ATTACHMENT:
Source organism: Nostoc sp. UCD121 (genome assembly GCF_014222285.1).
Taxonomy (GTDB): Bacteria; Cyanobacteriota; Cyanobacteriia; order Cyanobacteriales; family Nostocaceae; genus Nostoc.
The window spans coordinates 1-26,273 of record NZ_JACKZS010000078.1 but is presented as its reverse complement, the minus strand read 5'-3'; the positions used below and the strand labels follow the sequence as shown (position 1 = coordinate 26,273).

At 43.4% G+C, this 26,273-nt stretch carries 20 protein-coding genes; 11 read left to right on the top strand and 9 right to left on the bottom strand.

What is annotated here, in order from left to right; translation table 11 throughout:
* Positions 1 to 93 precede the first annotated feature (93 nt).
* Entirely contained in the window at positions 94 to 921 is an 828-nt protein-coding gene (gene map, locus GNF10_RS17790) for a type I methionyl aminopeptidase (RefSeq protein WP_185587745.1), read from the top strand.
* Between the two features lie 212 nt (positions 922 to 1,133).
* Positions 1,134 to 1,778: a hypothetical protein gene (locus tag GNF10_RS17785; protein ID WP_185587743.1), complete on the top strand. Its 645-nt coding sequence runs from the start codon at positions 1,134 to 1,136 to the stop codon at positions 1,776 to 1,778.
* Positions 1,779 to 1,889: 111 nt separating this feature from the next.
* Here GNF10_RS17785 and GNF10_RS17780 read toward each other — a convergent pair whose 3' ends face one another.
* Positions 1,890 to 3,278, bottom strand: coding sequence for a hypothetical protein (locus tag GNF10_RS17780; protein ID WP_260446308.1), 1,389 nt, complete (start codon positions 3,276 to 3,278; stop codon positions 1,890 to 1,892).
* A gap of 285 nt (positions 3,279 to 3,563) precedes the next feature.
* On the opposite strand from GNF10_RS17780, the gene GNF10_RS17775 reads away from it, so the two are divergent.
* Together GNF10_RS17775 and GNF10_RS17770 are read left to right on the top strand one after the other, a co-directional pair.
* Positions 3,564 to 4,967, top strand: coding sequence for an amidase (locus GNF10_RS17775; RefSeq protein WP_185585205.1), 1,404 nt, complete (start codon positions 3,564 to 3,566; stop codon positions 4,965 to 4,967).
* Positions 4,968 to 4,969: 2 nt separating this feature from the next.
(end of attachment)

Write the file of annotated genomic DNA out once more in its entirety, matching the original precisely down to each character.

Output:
Source organism: Nostoc sp. UCD121 (genome assembly GCF_014222285.1).
Taxonomy (GTDB): Bacteria; Cyanobacteriota; Cyanobacteriia; order Cyanobacteriales; family Nostocaceae; genus Nostoc.
The window spans coordinates 1-26,273 of record NZ_JACKZS010000078.1 but is presented as its reverse complement, the minus strand read 5'-3'; the positions used below and the strand labels follow the sequence as shown (position 1 = coordinate 26,273).

At 43.4% G+C, this 26,273-nt stretch carries 20 protein-coding genes; 11 read left to right on the top strand and 9 right to left on the bottom strand.

What is annotated here, in order from left to right; translation table 11 throughout:
* Positions 1 to 93 precede the first annotated feature (93 nt).
* Entirely contained in the window at positions 94 to 921 is an 828-nt protein-coding gene (gene map, locus GNF10_RS17790) for a type I methionyl aminopeptidase (RefSeq protein WP_185587745.1), read from the top strand.
* Between the two features lie 212 nt (positions 922 to 1,133).
* Positions 1,134 to 1,778: a hypothetical protein gene (locus tag GNF10_RS17785; protein ID WP_185587743.1), complete on the top strand. Its 645-nt coding sequence runs from the start codon at positions 1,134 to 1,136 to the stop codon at positions 1,776 to 1,778.
* Positions 1,779 to 1,889: 111 nt separating this feature from the next.
* Here GNF10_RS17785 and GNF10_RS17780 read toward each other — a convergent pair whose 3' ends face one another.
* Positions 1,890 to 3,278, bottom strand: coding sequence for a hypothetical protein (locus tag GNF10_RS17780; protein ID WP_260446308.1), 1,389 nt, complete (start codon positions 3,276 to 3,278; stop codon positions 1,890 to 1,892).
* A gap of 285 nt (positions 3,279 to 3,563) precedes the next feature.
* On the opposite strand from GNF10_RS17780, the gene GNF10_RS17775 reads away from it, so the two are divergent.
* Together GNF10_RS17775 and GNF10_RS17770 are read left to right on the top strand one after the other, a co-directional pair.
* Positions 3,564 to 4,967, top strand: coding sequence for an amidase (locus GNF10_RS17775; RefSeq protein WP_185585205.1), 1,404 nt, complete (start codon positions 3,564 to 3,566; stop codon positions 4,965 to 4,967).
* Positions 4,968 to 4,969: 2 nt separating this feature from the next.